Very, very thin layers of almost any substance are more susceptible to damage than thicker layers. Makes sense, right? A sheet of writing paper is easier to tear than a piece of cardboard.It takes little effort to break a rubber band. Pulling apart a rubber automobile tire is another story. For this reason, it pays to be careful with your plated jewelry.
Perfumes, creams, lotions, and makeup all contain substances than can affect plated jewelry. Some soaps and detergents are stronger and harsher than others. Certain fruits and vegetables are acidic. Some are more alkaline.
The point is, any substance that isn’t PH neutral can potentially affect your plated jewelry. I’m no chemist, but I can offer you a few suggestions to extend the life of your gold plating.
I’ve been asked why salt water would effect gold plating. Plating is an electrical process, and salt water is a good conductor of electricity. Getting technical here, molecules of salt are made of sodium ions and chlorine ions. When you combine salt with water molecules, the water molecules pull the sodium and chlorine ions apart so they are floating freely. Those ions are electricity carriers through water. What electricity in the plating process deposits, water and salt in the ocean can to a lessor degree un-deposit. If you swim regularly in the ocean it will speed the breakdown of your plating.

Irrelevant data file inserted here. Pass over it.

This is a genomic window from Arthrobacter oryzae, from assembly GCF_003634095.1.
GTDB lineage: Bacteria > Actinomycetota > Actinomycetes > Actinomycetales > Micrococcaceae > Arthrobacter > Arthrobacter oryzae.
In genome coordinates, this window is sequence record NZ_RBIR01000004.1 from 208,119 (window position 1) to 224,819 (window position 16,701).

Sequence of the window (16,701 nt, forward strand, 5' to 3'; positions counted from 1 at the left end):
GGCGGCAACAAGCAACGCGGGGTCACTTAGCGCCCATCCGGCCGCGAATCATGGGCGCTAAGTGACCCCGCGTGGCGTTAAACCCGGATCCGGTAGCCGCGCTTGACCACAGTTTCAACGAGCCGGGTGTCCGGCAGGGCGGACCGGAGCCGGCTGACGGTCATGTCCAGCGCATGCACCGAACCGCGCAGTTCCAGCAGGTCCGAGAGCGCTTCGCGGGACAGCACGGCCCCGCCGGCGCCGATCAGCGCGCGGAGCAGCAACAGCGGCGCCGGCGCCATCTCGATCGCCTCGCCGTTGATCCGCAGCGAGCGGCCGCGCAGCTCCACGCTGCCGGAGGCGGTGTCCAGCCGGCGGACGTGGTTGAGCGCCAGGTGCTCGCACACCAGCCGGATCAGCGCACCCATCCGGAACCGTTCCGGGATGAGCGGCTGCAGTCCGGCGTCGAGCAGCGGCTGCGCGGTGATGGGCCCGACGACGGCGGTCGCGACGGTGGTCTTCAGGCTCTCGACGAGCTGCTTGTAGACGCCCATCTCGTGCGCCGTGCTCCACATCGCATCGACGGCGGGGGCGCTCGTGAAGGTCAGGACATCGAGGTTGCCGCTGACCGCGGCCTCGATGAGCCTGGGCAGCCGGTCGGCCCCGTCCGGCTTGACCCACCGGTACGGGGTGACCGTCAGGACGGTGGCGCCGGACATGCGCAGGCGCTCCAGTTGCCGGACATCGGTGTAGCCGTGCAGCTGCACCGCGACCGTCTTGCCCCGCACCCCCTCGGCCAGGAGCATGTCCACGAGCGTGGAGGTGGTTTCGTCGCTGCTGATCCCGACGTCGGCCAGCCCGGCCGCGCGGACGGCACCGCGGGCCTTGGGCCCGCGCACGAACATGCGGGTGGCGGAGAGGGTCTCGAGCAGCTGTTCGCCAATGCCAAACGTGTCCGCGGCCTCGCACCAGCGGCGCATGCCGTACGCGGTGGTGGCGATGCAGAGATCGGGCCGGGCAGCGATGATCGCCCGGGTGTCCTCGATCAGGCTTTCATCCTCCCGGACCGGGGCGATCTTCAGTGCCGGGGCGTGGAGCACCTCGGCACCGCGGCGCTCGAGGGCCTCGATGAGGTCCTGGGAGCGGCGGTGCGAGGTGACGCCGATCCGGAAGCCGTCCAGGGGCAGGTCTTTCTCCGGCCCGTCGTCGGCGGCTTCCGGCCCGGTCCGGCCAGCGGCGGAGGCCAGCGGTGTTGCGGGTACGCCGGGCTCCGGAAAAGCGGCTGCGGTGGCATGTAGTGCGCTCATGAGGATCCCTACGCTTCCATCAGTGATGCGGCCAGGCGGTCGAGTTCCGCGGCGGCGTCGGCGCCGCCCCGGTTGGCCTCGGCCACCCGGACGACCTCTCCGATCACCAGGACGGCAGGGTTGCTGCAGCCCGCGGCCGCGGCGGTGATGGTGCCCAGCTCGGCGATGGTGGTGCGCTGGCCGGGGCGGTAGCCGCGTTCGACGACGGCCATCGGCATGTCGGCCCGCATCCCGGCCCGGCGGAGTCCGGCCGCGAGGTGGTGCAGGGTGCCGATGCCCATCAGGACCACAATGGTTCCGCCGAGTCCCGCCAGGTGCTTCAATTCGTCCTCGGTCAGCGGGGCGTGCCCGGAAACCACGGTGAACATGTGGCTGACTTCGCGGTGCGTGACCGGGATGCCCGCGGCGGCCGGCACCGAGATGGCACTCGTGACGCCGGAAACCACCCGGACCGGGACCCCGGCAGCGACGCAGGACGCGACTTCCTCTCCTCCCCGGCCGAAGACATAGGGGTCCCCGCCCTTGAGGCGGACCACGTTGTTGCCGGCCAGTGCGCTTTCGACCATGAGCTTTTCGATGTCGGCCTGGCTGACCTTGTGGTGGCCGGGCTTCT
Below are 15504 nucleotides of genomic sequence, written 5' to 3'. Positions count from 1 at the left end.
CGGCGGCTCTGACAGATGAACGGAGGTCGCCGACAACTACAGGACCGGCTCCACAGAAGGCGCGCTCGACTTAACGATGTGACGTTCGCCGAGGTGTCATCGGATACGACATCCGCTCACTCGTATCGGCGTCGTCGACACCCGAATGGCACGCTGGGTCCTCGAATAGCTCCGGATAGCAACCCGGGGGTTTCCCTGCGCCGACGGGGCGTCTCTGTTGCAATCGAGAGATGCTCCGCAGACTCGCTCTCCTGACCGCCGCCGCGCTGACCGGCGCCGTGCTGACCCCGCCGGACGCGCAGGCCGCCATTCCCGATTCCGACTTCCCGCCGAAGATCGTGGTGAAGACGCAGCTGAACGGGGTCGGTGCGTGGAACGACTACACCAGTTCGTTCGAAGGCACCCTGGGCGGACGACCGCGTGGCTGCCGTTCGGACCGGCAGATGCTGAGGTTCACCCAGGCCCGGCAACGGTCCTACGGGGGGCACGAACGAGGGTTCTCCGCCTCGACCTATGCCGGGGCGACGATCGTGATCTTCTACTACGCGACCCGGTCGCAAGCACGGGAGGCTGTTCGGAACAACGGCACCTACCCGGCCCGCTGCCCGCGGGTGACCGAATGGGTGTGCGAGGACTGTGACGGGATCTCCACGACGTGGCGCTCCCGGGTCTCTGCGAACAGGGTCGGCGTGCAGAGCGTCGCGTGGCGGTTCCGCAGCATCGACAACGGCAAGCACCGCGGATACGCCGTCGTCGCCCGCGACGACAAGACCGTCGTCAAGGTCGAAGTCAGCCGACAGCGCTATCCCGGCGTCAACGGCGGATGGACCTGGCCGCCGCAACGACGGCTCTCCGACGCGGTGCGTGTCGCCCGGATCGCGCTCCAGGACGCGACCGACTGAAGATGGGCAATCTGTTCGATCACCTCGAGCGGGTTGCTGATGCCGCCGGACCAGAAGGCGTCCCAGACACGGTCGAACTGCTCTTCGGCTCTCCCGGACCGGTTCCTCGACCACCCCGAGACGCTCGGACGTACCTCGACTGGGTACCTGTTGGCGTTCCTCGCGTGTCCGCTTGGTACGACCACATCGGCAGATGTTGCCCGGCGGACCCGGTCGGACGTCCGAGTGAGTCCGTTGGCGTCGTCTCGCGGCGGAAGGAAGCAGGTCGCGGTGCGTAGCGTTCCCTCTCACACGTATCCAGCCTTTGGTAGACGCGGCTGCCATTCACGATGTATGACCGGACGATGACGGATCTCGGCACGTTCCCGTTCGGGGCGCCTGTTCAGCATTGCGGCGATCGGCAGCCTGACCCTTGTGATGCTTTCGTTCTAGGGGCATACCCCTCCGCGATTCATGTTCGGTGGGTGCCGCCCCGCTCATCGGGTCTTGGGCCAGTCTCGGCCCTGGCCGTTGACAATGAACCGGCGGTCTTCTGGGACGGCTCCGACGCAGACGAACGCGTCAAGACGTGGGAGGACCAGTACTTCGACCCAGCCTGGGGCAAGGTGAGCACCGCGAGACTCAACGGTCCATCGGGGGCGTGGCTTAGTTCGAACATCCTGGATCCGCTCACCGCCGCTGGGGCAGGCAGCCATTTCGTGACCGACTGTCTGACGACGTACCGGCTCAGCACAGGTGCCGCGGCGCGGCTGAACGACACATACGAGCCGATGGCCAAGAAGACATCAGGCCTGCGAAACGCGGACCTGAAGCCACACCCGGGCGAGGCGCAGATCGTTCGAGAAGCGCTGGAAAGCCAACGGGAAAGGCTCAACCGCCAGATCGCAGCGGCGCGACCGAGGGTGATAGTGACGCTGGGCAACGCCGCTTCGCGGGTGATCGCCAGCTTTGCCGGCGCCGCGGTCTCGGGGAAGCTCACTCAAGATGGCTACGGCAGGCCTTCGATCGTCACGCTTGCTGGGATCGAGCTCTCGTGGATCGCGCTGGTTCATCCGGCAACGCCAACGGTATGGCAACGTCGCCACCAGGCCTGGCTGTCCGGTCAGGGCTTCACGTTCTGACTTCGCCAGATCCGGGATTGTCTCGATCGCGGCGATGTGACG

Rose gold plating is particularly vulnerable to salt water. This is because salt is corrosive to copper and there is a lot of copper in rose gold plating.
The chlorine and other chemicals added to swimming pools and hot tubs can also produce adverse effects on plated jewelry. The chlorine in Jacuzzi’s and pools, will attack various metals. This will hurt your plating. It can cause a dull look or an uneven look to the gold Bijouterie.
Last but not least, one’s own body chemistry can be harsh on plating. Just like fruit, some people are more acidic than others. Depending on one’s diet, it’s not uncommon for chemicals perspired through the pores of the skin to cause plated jewelry to tarnish and discolor.
Some people sweat more than others. If Jill works out for two hours every day and Joyce is a CPA riding a desk, Jill should remove her plated rings before going to the gym and Joyce, can stylishly rock her gold plated bracelets and necklaces while crunching numbers.
Some Home Jewelry Cleaning Tools
Plated jewelry should be cleaned periodically. Even if you’re sure your ring hasn’t been exposed to any of the aforementioned substances, it’s been in contact with your skin—which does perspire.
Wash plated jewelry with warm water. Use a mild soap only if necessary. Getting junk out of nooks and crannies with an old, soft toothbrush is Okay. If you need to use toothpaste use a gentle one with no whitening agents or abrasives in it.
Be gentle and don’t rub too hard. I’ve seen examples of gold plated jewelry where vigorous rubbing with a polishing cloth took off some of the gold plating, revealing the darker less appealing metal underneath.